Before investing in any asset, one question that pops up in your mind is what is the markets’ view on this stock/asset. Will the bulls remain strong or will the bears take over soon? This is an important point to analyze before entering into a stock. Indicators like moving averages can tell us about the trend in an asset but it does not tell us how strongly the trend will continue or not. For that, we have an indicator called RSI. To put it simply, RSI tells us about the strength in the price movement of an asset. Sounds interesting right? Want to know more about this indicator? Pull up your socks and let’s get started!What is RSI (Relative Strength Index)?
Before we jump on to understanding RSI, we must learn about oscillators. I know oscillators sound complex but don’t worry, that’s what I am here for. An oscillator is a tool that moves in a range. It has a trend indicator that fluctuates within that range (imagine something like a pendulum). This trend indicator moves in response to the recent price movement of an asset. RSI is the most popular oscillator used by technical analysts.
Where Relative strength (RS) = Average Gain / Average loss over the look-back period.As RSI is readily calculated for us on charting platforms, we won’t be focusing on the calculation part. Rather, we would be learning about its application in today’s blog.What does it tell you?
RSI tends to pick up when the average gain is greater than the average loss for a look-back period i.e. an asset has relatively moved up more number of times in the last 14 days than it has fallen. The opposite holds when the average loss is greater than the average gain i.e. an asset has relatively moved down more number of times in the last 14 days than it has moved up.
How to use it?
In a strong uptrend, the RSI value tends to stay above 30 and frequently crosses 70. In a strong downtrend, the RSI value tends to stay below 70 and frequently crosses 30. Through this, investors can interpret the strength in the trend for an asset. Ideally, buying opportunities can be explored when RSI is in the oversold zone and a reversal of the prior downtrend/down move is observed. Similarly, shorting opportunities can be explored, when RSI is in the overbought zone and a reversal of the prior uptrend/up move is observed. Using RSI along with other indicators like moving averages, MACD, pivot points, etc. can help you gain a more confident view.
How to analyse RSI along with price movement?
For that, we need to understand another term called Divergence. A divergence is when the price of an asset moves in the opposite direction of a technical indicator. Even divergences can be used to take positions. We already know that the price can either move up or down. Hence, we have 2 kinds of divergences- Bullish and Bearish divergence. Confused? No worries! Let’s understand divergences one by one with an example.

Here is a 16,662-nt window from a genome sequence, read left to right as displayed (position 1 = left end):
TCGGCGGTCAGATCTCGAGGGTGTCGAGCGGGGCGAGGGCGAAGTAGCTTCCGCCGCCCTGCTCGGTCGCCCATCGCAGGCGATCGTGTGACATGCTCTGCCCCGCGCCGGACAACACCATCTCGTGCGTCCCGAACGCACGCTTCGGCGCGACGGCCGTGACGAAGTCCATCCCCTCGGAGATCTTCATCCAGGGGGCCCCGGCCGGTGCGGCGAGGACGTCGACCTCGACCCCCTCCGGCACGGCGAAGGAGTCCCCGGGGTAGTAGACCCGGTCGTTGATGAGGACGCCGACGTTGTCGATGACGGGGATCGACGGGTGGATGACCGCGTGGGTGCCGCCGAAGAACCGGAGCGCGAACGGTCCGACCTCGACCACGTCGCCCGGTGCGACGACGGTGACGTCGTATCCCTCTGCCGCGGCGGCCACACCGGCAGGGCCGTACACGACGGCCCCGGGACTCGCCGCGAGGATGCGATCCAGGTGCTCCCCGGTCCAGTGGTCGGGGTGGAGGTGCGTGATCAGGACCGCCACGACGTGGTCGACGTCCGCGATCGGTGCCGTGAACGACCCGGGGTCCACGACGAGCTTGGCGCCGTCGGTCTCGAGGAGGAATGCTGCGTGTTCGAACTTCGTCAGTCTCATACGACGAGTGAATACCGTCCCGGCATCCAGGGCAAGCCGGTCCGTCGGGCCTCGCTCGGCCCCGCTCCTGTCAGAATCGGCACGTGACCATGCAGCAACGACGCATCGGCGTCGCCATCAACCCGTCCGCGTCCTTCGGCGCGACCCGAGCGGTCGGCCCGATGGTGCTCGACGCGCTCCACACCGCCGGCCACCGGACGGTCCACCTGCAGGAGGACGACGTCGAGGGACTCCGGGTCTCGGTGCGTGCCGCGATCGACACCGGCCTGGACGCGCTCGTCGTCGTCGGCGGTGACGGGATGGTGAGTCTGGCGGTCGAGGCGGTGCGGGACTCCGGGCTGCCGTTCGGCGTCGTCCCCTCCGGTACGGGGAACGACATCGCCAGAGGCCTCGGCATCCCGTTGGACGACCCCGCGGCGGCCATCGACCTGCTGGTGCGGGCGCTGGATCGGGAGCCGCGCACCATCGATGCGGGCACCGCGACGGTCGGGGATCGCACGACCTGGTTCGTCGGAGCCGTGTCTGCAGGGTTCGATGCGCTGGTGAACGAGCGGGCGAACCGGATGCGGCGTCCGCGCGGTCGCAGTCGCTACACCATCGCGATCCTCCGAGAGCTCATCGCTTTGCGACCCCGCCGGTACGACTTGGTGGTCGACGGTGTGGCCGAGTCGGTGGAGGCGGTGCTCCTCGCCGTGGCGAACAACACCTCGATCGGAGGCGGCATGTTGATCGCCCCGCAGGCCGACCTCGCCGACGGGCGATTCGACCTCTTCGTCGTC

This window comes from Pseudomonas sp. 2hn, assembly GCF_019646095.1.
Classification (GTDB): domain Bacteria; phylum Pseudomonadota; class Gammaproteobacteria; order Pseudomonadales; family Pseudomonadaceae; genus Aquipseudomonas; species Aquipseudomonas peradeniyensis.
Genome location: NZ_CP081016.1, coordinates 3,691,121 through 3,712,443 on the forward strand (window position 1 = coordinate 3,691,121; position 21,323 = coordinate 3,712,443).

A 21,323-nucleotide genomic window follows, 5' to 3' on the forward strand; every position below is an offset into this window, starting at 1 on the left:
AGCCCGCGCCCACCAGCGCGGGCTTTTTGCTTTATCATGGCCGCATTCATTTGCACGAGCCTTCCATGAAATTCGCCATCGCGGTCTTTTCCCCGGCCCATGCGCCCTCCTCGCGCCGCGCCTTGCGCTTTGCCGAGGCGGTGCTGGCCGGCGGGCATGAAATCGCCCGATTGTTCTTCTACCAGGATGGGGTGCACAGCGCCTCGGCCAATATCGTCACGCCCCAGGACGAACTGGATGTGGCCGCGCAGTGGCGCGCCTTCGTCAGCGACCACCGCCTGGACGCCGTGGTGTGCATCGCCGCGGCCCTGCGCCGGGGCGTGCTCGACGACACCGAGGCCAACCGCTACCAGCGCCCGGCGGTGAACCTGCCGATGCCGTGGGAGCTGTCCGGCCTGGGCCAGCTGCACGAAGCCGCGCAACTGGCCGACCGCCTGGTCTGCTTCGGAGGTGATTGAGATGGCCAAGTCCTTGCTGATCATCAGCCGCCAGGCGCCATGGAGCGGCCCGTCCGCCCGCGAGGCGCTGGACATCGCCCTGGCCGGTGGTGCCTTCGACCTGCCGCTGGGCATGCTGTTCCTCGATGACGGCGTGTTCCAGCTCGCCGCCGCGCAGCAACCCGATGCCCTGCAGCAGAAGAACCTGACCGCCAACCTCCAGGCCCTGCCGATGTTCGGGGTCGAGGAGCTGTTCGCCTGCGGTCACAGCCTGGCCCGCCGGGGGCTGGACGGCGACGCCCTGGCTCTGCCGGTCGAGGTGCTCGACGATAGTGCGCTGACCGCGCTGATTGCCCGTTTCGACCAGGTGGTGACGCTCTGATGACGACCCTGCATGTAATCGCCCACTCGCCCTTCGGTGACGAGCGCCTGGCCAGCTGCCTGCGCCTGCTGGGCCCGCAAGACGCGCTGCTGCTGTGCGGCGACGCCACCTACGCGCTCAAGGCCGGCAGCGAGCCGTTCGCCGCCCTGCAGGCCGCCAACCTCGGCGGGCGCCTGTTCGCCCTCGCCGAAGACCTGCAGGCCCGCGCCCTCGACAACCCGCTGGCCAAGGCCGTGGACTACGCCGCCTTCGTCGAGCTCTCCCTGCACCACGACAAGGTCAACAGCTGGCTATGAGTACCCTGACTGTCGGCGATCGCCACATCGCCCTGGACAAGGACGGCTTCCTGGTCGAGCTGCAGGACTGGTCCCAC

a. Bullish Divergence
A bullish divergence is observed when the price of an asset makes a lower low and RSI makes a higher low. This means that bullishness is strengthening and the prior downtrend/down move might reverse. If this divergence is observed when the RSI is in the oversold zone then a strong up move is possible. Hence, buying opportunities can be explored in such cases with confirmations from other patterns and indicators. You can observe this on the PVR chart below. A bullish divergence was observed on 18th May 2020, when the stock price made lower lows but RSI made higher lows, after which the stock moved upward.
A bearish divergence is observed when the price of an asset makes a higher high and RSI makes a lower high. This means that bearishness is strengthening and the prior uptrend/up move might reverse. If it is observed when the RSI is in the overbought zone then a strong down move is possible. Hence, shorting opportunities can be explored in such cases with confirmations from other patterns and indicators. You may observe this on the chart of PVR. A bearish divergence was observed on 21st Jan 2021, when the stock made a higher high but RSI made a lower high after which the stock moved downward.
RSI is an oscillator that indicates whether a stock is overbought or oversold based on the magnitude of price movement. It can work best in a trending asset when combined with other indicators like MACD, Pivot, BB, etc. Technical analysts around the world use different RSI levels as per their strategy. You can also increase or decrease the look-back period for the same. If you decrease it then RSI will react faster and reach the overbought/oversold zone frequently. If it is increased then the opposite holds. After reading this blog if you felt like “Ye Dil mange more” then I have one more RSI strategy for you which I have discussed in my extensive yet simplified course on Technical Analysis. I am sure you would love it so don’t forget to check out the link. Until next time!